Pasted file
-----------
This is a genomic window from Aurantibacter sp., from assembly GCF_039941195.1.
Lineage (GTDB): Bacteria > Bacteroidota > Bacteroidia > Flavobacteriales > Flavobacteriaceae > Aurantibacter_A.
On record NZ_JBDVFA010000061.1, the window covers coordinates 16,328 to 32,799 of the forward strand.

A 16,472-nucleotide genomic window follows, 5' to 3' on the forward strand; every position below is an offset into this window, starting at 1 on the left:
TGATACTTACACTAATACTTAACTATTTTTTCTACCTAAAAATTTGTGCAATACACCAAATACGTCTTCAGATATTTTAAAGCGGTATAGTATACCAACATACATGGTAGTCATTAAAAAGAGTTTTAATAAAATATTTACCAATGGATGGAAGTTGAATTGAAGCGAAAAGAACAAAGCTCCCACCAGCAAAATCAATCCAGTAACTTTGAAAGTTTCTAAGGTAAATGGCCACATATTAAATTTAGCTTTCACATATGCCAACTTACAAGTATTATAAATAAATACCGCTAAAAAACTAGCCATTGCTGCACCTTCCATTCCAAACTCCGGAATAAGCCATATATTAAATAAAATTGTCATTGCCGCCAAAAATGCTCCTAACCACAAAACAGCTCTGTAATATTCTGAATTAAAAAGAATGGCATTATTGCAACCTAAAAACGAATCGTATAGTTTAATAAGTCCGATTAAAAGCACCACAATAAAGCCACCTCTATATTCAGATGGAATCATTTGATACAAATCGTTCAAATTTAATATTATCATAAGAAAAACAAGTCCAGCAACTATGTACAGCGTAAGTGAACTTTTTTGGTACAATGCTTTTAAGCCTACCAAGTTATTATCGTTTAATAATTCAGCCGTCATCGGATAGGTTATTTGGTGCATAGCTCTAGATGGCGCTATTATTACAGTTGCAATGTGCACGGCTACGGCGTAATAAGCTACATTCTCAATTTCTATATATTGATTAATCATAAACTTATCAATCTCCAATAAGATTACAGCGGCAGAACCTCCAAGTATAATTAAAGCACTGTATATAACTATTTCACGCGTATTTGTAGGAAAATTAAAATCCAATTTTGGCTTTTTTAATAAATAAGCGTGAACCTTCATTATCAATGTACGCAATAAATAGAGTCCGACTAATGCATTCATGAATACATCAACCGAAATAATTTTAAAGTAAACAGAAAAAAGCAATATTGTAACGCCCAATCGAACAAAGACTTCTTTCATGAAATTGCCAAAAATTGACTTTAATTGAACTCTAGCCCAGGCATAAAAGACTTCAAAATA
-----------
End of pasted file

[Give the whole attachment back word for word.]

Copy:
This is a genomic window from Aurantibacter sp., from assembly GCF_039941195.1.
Lineage (GTDB): Bacteria > Bacteroidota > Bacteroidia > Flavobacteriales > Flavobacteriaceae > Aurantibacter_A.
On record NZ_JBDVFA010000061.1, the window covers coordinates 16,328 to 32,799 of the forward strand.

A 16,472-nucleotide genomic window follows, 5' to 3' on the forward strand; every position below is an offset into this window, starting at 1 on the left:
TGATACTTACACTAATACTTAACTATTTTTTCTACCTAAAAATTTGTGCAATACACCAAATACGTCTTCAGATATTTTAAAGCGGTATAGTATACCAACATACATGGTAGTCATTAAAAAGAGTTTTAATAAAATATTTACCAATGGATGGAAGTTGAATTGAAGCGAAAAGAACAAAGCTCCCACCAGCAAAATCAATCCAGTAACTTTGAAAGTTTCTAAGGTAAATGGCCACATATTAAATTTAGCTTTCACATATGCCAACTTACAAGTATTATAAATAAATACCGCTAAAAAACTAGCCATTGCTGCACCTTCCATTCCAAACTCCGGAATAAGCCATATATTAAATAAAATTGTCATTGCCGCCAAAAATGCTCCTAACCACAAAACAGCTCTGTAATATTCTGAATTAAAAAGAATGGCATTATTGCAACCTAAAAACGAATCGTATAGTTTAATAAGTCCGATTAAAAGCACCACAATAAAGCCACCTCTATATTCAGATGGAATCATTTGATACAAATCGTTCAAATTTAATATTATCATAAGAAAAACAAGTCCAGCAACTATGTACAGCGTAAGTGAACTTTTTTGGTACAATGCTTTTAAGCCTACCAAGTTATTATCGTTTAATAATTCAGCCGTCATCGGATAGGTTATTTGGTGCATAGCTCTAGATGGCGCTATTATTACAGTTGCAATGTGCACGGCTACGGCGTAATAAGCTACATTCTCAATTTCTATATATTGATTAATCATAAACTTATCAATCTCCAATAAGATTACAGCGGCAGAACCTCCAAGTATAATTAAAGCACTGTATATAACTATTTCACGCGTATTTGTAGGAAAATTAAAATCCAATTTTGGCTTTTTTAATAAATAAGCGTGAACCTTCATTATCAATGTACGCAATAAATAGAGTCCGACTAATGCATTCATGAATACATCAACCGAAATAATTTTAAAGTAAACAGAAAAAAGCAATATTGTAACGCCCAATCGAACAAAGACTTCTTTCATGAAATTGCCAAAAATTGACTTTAATTGAACTCTAGCCCAGGCATAAAAGACTTCAAAATA